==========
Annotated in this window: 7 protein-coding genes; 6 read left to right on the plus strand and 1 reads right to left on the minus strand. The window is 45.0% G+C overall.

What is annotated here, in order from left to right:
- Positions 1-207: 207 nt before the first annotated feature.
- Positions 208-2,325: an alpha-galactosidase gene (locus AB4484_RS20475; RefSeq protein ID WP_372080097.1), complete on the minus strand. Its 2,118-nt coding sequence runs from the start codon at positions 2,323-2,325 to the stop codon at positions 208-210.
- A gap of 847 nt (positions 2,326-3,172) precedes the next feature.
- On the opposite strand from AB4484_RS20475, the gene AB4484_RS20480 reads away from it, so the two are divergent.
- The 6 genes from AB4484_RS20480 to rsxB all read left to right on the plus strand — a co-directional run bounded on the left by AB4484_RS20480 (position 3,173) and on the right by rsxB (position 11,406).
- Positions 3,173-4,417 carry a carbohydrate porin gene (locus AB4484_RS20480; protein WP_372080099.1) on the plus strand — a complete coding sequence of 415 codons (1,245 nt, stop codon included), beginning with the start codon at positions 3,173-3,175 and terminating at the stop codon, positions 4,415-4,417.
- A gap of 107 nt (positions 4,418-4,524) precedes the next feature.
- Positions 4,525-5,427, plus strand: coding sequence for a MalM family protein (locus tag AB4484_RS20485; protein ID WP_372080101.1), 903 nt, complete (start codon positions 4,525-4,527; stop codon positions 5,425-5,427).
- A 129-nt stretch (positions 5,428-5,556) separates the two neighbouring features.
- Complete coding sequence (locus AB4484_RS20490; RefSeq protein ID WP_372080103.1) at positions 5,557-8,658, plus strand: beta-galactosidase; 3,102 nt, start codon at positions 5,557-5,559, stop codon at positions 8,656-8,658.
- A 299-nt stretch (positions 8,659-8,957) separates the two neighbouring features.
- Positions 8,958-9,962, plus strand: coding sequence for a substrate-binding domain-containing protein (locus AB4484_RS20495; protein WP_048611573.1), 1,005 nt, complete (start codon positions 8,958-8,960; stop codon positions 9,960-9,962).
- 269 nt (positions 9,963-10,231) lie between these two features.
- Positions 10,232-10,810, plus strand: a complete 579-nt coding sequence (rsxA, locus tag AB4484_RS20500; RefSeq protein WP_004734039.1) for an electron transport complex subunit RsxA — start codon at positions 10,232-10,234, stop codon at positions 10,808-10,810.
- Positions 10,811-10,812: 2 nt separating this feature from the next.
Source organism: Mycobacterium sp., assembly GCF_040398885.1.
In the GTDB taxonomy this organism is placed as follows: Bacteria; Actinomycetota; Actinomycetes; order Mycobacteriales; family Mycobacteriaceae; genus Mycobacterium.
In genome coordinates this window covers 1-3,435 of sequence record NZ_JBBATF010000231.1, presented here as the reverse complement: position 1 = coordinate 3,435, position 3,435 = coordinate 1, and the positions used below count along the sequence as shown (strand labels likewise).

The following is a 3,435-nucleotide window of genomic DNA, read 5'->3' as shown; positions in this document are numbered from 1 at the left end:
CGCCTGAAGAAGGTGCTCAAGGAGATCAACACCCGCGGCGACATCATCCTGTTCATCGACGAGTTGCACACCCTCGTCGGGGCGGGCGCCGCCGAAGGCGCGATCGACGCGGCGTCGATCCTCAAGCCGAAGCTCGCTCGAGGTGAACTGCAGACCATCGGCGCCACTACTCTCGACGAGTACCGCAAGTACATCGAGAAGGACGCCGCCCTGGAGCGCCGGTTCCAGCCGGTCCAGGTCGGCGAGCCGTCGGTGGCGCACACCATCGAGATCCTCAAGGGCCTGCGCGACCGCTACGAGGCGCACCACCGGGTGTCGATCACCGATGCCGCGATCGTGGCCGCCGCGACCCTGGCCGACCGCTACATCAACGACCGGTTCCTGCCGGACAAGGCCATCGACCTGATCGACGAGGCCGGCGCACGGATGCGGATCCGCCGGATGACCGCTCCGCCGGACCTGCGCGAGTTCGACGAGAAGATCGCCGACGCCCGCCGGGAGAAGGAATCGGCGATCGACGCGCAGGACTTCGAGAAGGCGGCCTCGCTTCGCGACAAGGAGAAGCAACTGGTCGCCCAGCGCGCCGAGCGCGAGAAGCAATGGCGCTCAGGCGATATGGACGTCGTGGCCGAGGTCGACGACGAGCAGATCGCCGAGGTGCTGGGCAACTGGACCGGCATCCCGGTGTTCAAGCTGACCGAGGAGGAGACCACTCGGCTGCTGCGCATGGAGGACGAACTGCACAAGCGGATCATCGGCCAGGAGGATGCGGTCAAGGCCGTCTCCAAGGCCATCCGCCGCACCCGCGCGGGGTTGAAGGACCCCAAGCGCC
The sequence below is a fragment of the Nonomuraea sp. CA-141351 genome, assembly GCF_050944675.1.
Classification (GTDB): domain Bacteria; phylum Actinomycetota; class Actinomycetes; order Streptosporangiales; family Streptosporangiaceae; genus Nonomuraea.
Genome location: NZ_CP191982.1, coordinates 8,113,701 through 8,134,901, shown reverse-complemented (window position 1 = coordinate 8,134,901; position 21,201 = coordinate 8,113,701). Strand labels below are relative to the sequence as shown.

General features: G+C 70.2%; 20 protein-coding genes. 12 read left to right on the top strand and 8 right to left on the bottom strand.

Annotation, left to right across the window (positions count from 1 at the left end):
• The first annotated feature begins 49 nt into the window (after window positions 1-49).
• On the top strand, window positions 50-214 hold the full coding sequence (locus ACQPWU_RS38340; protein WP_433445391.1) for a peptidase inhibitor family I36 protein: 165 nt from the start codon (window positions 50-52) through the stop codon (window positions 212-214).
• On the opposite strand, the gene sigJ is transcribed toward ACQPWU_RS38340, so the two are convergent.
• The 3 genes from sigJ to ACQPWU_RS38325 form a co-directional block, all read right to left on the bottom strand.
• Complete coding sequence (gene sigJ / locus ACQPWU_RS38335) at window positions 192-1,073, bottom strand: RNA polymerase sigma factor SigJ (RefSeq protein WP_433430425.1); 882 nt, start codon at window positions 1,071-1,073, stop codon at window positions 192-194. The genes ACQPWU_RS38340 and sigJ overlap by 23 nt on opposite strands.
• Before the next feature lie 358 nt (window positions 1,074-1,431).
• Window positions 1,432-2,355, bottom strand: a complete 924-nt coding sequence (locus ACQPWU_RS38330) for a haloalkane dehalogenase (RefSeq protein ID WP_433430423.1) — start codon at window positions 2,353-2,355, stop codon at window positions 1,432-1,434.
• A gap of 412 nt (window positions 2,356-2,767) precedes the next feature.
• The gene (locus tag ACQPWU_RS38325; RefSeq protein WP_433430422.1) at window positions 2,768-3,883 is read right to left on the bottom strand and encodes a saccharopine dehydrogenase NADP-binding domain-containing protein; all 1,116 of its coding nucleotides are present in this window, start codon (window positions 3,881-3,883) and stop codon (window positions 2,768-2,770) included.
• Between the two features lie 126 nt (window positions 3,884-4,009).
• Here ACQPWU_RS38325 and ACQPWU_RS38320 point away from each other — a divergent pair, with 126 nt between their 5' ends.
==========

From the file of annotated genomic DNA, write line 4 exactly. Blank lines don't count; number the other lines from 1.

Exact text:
- Positions 208-2,325: an alpha-galactosidase gene (locus AB4484_RS20475; RefSeq protein ID WP_372080097.1), complete on the minus strand. Its 2,118-nt coding sequence runs from the start codon at positions 2,323-2,325 to the stop codon at positions 208-210.